Porsche Verdict and U.S. Stocks—5 Things to Know for the Day Ahead

March 18, 2016, 11:04 AM UTC
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Hello friends and Fortune readers.

Wall Street stock futures are higher and the dollar at a five-month low, as the Federal Reserve’s partial retreat from its rate-hike intentions boosts confidence for the world economic outlook and leads to the unwinding of some of the ‘safe haven’ flows into the U.S. currency over recent months. Crude oil futures are also joining in the party, hitting a four-month high of $40.81 a barrel.

Today’s must-read story is from Fortune‘s Mathew Ingram and it looks into the question of whether or not the media is to blame for Donald Trump’s surprising ascent in the race for the Republican presidential nomination.

Here’s what else you need to know to start the day.

1. Hedge funds left smarting by acquittal of Porsche bosses

A German court has acquitted the former CEO and CFO of sports car maker Porsche of manipulating the company’s share price during its takeover battle with Volkswagen 0.09% , dealing a serious blow to a seven-year battle for compensation by U.S. hedge funds. Hedge funds such as Elliott Management Corp and D.E. Shaw are still looking for up to €5 billion ($5.6 billion) in damages in civil suits against Porsche SE, which is now only a holding company that owns a majority stake in the VW group. They had hoped that a criminal conviction would bolster their case.

2. Stock market

Investors will look to send U.S. stocks to their fifth straight week of gains with a strong finish to a week that saw the Dow Jones Industrial Average finally get back above the 17,000-point mark and creeped into positive territory for the year. The continued rebound of oil prices has helped steer the recent stock surge and, on Thursday, materials and industrials trading higher further bolstered the blue chip indices.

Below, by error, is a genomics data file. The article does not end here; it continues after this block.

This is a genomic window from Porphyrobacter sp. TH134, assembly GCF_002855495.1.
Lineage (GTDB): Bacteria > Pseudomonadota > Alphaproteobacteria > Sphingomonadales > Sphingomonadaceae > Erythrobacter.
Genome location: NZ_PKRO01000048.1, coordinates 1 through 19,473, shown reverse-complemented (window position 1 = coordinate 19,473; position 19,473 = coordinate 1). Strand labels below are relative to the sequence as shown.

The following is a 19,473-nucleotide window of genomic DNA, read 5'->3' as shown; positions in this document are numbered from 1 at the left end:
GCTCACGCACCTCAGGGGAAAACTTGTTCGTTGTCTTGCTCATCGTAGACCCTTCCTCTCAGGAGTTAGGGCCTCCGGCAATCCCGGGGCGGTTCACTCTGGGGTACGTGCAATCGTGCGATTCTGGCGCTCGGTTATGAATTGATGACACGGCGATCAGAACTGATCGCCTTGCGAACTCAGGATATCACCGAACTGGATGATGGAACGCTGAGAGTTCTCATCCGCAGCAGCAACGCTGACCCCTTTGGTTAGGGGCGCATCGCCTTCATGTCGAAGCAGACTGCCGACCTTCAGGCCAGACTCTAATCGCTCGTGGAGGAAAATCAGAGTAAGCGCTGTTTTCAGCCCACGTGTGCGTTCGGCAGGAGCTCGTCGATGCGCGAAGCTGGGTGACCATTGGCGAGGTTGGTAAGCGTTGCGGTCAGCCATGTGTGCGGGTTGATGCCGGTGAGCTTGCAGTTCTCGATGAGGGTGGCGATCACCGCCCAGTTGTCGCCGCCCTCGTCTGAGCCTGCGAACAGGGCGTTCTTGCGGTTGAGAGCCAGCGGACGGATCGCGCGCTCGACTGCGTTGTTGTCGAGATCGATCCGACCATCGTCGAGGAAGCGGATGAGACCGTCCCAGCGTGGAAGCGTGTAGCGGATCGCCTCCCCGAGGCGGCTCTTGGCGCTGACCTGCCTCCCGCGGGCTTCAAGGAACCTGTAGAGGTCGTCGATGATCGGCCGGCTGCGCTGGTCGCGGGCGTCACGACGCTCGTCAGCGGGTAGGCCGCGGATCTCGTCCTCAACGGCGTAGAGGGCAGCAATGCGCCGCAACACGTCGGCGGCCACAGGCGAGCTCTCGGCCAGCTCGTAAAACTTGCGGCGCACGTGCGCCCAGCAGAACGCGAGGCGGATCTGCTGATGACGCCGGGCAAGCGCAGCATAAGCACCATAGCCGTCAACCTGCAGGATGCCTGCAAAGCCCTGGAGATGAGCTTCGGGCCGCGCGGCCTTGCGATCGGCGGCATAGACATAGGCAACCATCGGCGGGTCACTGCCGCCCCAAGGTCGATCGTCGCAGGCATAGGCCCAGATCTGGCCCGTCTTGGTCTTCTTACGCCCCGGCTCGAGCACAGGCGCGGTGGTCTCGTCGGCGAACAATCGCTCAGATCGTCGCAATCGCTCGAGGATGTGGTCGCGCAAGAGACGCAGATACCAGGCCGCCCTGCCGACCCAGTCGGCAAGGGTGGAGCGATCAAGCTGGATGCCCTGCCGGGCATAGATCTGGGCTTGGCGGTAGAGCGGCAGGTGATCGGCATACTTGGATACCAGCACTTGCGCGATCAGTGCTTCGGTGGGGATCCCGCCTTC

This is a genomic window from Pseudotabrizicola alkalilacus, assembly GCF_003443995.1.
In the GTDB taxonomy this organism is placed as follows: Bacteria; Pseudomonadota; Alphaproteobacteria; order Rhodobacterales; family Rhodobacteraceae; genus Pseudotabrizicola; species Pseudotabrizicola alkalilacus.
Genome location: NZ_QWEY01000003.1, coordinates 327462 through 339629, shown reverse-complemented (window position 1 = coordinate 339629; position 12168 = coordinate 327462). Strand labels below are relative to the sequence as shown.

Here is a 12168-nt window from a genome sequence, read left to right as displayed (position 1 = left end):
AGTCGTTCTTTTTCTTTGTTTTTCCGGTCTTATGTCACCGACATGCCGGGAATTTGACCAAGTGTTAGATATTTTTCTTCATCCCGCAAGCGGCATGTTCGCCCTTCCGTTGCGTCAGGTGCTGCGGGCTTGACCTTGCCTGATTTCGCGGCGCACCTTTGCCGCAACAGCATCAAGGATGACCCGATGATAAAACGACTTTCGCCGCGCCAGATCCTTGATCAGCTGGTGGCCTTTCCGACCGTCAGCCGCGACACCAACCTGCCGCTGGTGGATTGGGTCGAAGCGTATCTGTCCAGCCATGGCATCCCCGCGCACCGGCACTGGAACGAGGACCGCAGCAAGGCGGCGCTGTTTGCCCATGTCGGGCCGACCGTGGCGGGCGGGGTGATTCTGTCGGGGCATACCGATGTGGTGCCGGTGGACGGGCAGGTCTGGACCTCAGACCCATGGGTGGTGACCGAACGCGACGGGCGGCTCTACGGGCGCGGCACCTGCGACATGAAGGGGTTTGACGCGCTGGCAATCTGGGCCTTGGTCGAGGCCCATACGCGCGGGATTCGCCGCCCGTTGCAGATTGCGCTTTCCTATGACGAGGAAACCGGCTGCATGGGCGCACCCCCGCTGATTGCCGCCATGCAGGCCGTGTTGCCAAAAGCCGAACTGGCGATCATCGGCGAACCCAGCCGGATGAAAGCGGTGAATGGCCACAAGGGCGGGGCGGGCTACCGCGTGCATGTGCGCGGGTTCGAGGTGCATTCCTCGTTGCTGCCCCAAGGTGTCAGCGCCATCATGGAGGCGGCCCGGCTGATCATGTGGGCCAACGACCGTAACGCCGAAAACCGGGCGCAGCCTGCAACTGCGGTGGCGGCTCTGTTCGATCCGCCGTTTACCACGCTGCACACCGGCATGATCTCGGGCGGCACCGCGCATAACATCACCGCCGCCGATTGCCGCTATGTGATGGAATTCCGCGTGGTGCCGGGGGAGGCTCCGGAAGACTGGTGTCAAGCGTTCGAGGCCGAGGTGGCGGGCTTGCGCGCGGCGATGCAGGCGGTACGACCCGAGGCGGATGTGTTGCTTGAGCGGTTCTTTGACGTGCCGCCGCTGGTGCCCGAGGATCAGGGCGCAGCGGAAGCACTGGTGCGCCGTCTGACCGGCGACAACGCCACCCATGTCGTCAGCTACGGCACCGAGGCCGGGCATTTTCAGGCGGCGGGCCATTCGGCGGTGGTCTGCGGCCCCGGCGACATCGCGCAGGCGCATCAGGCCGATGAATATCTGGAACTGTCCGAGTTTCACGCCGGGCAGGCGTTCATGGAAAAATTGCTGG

3. Tiffany Q4 earnings

The iconic jewelry retailer is expected to report fourth-quarter profit and revenue the falls short of Wall Street’s expectations. Tiffany’s (TIF) saw sales dip due to a drop-off in luxury and tourist spending as well as the strong U.S. dollar and the slowdown in China’s economy.

4. Apple engineers may refuse to cooperate with law enforcement

So far the Apple v. FBI debate has played out at the very highest level, with Apple CEO Tim Cook and FBI Director James Comey trading public barbs on the whether privacy trumps national security or vice versa. But workers who actually develop the technology also will factor mightily in the outcome of the battle, and their potential refusal to help law enforcement could further complicate the case.

5. Closing arguments in Hogan-Gawker trial

Jurors are expected to hear closing arguments today in the trial for former pro wrestler Hulk Hogan’s lawsuit against Gawker Media over a sex tape featuring Hogan that Gawker posted online. The wrestler is suing Gawker for $100 million and accusing the site of violating his right to privacy.

—Reuters contributed to this post.

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